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Friday, 28 September 1906


Senator CLEMONS (Tasmania) . - I find it very difficult to speak to the motion, because, to a certain extent. I have committed myself to help the Ministry, but I recognise that they have blundered, and blundered badly, with regard to contingent notices of motion, in order toget to the end of the session.We have been asked, on notice, to suspend the Standing Orders ; we are proceeding to suspend them without notice, and in order to suspend them without notice we have previously broken them. I venture to think that if any one calmly reads to-morrow what has happened here to-day he will come to that, and no other, conclusion.


The PRESIDENT - The Standing Orders have not been suspended.


Senator CLEMONS - I am assuming that they will be suspended; but we are being asked to suspend them without notice, and that could not be done except upon one condition, and that is that we had broken them, when pretending to give notice. I unfeignedly regret, sir, that you have been put in an extremely difficult position, which I believe that it was almost impossible for any man to get out of. The whole fault is attributable to the Government, which has confused matters throughout. I raised no protest this morning against the proposal of Senator Playford ; I knew that he was going to do what was utterly wrong, and I endeavoured to point that out to him. I would not put any unfair or even unusual obstacle in the way of the honorable senator getting on with business. Yet that deplorable result has been brought about simply because Ministers have utterly failed to understand the Standing Orders, or to have them properly applied. What I am going to do in the division I do not know. I can see that it is my duty to uphold the Standing Orders. I believe that if I support the motion to suspend them I shall be acting contrary to my duty. On the other hand, I know that the time to be fixed for the elections depends upon the date when this or the other Constitution Alteration Bill passes the Senate. If I do anything to postpone the date for the third reading of these Bills, I know that I shall thereby be assisting to postpone the date of the elections. We all agree that they will be held late enough as it is, . and every day we remain in session will push them further forward.


Senator Playford - Hear, hear.


Senator CLEMONS - That is one side of the question. There is, however, an alternative, and. in view of the state of confusion into which the Senate has got, I ask Senator Playford whether he ought not to seriously consider it. He knows that he is not at all certain of securing the passage of both measures. It is doubtful whether he will carry one of them. I begin to think that the only solution of the difficulty is to drop the Bills.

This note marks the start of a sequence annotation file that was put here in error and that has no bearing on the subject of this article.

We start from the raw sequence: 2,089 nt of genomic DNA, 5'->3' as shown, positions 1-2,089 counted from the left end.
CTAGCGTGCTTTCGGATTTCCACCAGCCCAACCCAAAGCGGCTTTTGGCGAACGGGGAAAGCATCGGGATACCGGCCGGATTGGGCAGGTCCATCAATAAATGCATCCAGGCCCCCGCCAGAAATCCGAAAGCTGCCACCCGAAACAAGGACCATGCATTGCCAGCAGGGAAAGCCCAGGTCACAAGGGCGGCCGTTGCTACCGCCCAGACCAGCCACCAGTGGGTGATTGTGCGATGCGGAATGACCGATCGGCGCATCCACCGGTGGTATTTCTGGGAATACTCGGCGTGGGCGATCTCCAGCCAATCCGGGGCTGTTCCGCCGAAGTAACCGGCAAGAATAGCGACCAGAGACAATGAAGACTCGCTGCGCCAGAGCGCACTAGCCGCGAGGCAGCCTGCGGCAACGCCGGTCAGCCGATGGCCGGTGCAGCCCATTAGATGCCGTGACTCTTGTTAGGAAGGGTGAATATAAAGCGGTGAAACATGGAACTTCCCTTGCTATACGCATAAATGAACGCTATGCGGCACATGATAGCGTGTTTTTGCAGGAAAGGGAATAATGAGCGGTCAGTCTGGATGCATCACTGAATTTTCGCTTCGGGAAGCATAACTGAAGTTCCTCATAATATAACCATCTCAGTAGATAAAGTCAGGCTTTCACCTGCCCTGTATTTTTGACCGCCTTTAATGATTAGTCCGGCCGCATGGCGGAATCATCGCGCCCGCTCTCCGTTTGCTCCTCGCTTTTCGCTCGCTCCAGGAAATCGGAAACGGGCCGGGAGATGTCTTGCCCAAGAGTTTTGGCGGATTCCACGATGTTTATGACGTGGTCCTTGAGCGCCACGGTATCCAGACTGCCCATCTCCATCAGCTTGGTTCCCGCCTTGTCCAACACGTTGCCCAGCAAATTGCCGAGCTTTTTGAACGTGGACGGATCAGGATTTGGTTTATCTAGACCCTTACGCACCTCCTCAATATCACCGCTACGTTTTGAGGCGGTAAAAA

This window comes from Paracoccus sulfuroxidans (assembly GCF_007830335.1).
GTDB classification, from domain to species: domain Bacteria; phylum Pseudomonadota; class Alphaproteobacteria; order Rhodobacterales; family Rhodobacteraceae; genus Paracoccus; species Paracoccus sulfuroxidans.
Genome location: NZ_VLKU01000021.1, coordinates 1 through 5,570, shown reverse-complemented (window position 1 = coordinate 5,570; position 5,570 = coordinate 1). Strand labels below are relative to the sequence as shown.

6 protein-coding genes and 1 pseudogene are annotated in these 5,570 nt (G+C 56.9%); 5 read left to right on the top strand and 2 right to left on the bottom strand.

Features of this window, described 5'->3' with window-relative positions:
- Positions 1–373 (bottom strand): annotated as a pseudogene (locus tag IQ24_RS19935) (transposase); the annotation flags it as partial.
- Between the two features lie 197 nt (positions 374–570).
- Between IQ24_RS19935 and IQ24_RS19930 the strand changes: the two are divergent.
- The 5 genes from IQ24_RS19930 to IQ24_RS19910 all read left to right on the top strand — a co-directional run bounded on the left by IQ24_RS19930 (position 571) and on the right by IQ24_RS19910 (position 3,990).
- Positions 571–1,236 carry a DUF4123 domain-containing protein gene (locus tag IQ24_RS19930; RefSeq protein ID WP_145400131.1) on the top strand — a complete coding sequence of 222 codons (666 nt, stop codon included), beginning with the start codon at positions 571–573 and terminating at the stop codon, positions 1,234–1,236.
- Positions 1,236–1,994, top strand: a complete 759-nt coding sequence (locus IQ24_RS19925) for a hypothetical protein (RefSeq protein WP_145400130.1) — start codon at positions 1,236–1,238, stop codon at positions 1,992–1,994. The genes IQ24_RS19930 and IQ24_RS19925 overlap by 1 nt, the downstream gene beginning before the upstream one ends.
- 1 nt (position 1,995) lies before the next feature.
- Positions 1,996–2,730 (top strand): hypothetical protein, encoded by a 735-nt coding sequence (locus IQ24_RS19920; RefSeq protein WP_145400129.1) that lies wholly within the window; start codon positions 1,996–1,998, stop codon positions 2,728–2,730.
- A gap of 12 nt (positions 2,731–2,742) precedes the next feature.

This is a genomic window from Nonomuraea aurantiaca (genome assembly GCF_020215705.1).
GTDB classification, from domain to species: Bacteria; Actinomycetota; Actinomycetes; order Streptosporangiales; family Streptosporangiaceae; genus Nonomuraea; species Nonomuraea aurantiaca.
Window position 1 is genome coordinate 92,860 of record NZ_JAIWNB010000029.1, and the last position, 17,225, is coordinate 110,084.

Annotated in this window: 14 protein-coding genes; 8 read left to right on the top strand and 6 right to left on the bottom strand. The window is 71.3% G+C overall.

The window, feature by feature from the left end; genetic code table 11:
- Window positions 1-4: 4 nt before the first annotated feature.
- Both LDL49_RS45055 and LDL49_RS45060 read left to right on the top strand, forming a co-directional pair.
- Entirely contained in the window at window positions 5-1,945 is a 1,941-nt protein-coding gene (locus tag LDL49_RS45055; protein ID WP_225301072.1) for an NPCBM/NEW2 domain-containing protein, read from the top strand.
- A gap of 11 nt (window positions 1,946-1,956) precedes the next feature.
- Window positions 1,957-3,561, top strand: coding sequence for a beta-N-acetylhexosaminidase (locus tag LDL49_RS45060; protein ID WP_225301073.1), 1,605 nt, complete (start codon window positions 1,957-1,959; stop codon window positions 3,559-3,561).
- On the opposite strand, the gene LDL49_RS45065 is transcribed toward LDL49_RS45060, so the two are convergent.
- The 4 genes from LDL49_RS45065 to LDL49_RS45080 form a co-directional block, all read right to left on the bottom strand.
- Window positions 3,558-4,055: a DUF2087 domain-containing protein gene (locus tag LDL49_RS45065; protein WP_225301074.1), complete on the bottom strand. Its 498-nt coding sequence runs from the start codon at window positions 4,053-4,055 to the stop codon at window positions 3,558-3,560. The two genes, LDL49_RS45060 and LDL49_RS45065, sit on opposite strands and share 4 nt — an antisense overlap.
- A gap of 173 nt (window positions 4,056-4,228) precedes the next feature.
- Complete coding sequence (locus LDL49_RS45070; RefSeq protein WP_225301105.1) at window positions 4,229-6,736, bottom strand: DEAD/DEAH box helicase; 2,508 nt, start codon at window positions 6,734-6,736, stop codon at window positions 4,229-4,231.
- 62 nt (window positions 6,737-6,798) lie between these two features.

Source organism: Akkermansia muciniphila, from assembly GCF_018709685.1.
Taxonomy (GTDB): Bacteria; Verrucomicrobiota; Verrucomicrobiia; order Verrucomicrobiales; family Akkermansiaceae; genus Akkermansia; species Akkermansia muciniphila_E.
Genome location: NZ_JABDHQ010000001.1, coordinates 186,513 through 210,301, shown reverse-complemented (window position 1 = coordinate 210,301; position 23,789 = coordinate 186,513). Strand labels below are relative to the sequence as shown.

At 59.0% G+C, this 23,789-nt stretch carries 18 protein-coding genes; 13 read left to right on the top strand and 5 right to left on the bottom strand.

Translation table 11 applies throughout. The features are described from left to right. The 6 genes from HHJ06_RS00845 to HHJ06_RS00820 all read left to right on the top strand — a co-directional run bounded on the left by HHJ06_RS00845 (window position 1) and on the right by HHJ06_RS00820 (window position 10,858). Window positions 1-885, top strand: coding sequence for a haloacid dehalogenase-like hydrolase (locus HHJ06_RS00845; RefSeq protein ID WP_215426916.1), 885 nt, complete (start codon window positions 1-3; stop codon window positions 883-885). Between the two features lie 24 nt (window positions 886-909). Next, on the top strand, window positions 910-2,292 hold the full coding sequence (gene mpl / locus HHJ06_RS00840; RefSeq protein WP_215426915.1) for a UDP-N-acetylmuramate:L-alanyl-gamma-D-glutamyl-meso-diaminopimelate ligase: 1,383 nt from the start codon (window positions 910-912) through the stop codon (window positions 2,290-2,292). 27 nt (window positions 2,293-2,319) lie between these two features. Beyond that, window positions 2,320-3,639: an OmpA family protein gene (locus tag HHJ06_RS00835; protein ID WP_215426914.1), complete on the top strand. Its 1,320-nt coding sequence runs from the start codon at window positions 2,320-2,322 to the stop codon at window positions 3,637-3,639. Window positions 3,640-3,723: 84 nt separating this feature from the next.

Senator Drake - Hear, hear; that is right.


Senator CLEMONS - O - Of course, I know that I shall be charged with having a party object in view. In this case, it is not fair that I should be charged with offering the suggestion simply because I want to defeat the Bills. I am always prepared to take my chance of defeating a measure to which I am opposed by the ordinary means. But this is a different case, and I ask the Minister to believe that I do not offer the suggestion with , a view to secure the defeat of a Bill to which I object. If my action were to be so regarded, every honorable senator who opposes this motion might be held to be doing something which, in my opinion, he ought not to do if he has any respect for the procedure of the Senate, or of doing something which may postpone the holding of the elections for perhaps weeks.

Senator Col. NEILD(New South Wales) [11.43]. - I shall only take up sufficient time to enter my protest against suspending the Standing Orders in relation to the making of a call to deal with a Bill to alter the Constitution. The framing of the Constitution occupied a vast deal of time. It was the subject of a great deal of ingenuity by our leading public men. At the last gasp of the Parliament we are asked to suspend standing orders which were designed for the protection of minorities and for securing proper deliberation, and with a few hours' notice of a call of the Senate it is attempted to thrust through Constitution Alteration Bills in a manner which, I think, could not have been anticipated by the authors of the Constitution. . I cannot credit that if the people of Australia, had even guessed that a carefully devised Constitution would be brushed aside in this thoughtless manner - that it would permit of such inroads being made - they would have accepted it. I feel it to be my duty to enter my protest and most reluctantly to give my vote against the action proposed. I have taken up no time on the points of order which have been raised, but I must, as a matter of duty to those who have sent me here, utter these few words of emphatic protest against proceedings which I take to be ill-advised in the interests of the whole of Australia, and equally ill-advised in relation to the conduct of the business of the Senate.







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